Mary Ann with James and George
The following is taken from a DUP history written by Mary Ann Kirkham and compiled by Betty Evans.
From the book, George (wm.) Kirkham, His Ancestors and Descendants” by E. Kay Kirkham we read more about this woman. He pays tribute to this woman of faith: “With the sagebrush fire in the dugout burning brightly the young mother turned her attention to the comfort of her four young sons. “Now George, you stop your fretting. Those snake eyes you see in the back of the room won’t hurt you none at all. We haven’t come all this way just to let a few snakes scare us. Now turn your face to the light of the fire and try to go to sleep. Everything will be all right.”
The mother, Mary Ann Astington Kirkham, age 36, her husband George (Wm.) Kirkham and their four sons, James (age 11), George (age 8), Hyrum and Joseph (twins, age 4) were in a one-room dugout near the old Jordan Bridge at Lehi, Utah County, Territory of Utah. The time was the summer of 1860 and they were called pioneers. She had just moved to Lehi from Sugarhouse and their food consisted of potatoes, bacon, little butter and milk and wheat bread and corn meal mush. The Indians gave them a great deal of trouble, grasshoppers destroyed the crops and other trouble arose in connection with pioneer life.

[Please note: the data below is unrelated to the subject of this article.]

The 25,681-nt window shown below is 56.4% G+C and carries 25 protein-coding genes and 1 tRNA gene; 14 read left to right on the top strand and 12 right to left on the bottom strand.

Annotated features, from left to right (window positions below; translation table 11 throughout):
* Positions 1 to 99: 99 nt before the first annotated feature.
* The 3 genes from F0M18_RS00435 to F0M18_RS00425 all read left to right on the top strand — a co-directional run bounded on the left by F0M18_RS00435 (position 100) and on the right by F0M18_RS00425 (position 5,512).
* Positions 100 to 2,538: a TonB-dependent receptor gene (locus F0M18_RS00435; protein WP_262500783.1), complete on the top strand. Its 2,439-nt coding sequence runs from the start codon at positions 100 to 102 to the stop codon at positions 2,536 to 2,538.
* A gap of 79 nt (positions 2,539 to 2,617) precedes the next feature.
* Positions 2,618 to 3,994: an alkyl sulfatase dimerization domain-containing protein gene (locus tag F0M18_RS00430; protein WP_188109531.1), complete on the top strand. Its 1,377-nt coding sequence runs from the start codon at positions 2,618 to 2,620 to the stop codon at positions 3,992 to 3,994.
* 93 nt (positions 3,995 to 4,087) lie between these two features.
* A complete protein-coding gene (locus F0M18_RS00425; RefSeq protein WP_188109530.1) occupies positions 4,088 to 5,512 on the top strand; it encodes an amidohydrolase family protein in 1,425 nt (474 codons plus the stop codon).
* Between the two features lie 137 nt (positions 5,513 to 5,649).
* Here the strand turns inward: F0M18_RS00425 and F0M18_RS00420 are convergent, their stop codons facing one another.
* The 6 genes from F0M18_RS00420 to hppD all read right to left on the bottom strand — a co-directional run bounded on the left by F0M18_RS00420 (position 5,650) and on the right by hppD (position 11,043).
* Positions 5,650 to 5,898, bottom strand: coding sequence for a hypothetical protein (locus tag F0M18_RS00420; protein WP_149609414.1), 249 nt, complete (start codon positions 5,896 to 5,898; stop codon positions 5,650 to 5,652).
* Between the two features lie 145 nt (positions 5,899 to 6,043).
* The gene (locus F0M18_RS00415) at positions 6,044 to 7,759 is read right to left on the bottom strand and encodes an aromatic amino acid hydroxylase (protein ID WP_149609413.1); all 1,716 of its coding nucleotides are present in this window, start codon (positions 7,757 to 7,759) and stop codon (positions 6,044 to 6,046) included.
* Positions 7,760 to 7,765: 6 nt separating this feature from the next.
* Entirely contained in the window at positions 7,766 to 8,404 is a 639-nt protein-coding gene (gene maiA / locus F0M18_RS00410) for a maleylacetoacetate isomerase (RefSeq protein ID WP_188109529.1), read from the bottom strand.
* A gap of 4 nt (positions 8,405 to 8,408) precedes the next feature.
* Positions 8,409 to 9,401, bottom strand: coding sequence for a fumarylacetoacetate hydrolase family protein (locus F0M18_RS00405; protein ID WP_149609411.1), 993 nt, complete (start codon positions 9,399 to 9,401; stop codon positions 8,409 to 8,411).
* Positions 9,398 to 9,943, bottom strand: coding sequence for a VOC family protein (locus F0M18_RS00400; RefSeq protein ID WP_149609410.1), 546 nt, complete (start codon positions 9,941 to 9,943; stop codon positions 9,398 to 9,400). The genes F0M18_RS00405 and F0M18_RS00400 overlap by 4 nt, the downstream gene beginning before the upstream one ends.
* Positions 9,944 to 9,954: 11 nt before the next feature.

“This woman carried herself with the stateliness of a queen, a proud courageous woman of faith.” She is recalled as being a masterful woman; she expected her will to be done. She is the one who put ambition into the whole Kirkham family. From her life, we see that her great faith and determination carried her over heartaches, disappointments, sickness and trials almost beyond human endurance. She was a woman of talent in teaching others. She was active in church as much as women were in those days. She taught others how to weave straw hats inasmuch as they had to make their own in her day. She was always neat and clean in her dress and with her home and surroundings. She was devoted to her family and took good care of them”
From the diary of James Kirkham, “Thursday 27th October 1881: This morning my mother asked myself and brothers to put our hands on her head and pray for the Lord to take her. This was about two in the morning. We done so and at three o’clock she passed peacefully away after suffering untold agony. Her body was honey-combed with cancer which caused her death. She died at my home with her family at her side. During the night she sang the hymn, Come, Come, Ye Saints very beautifully.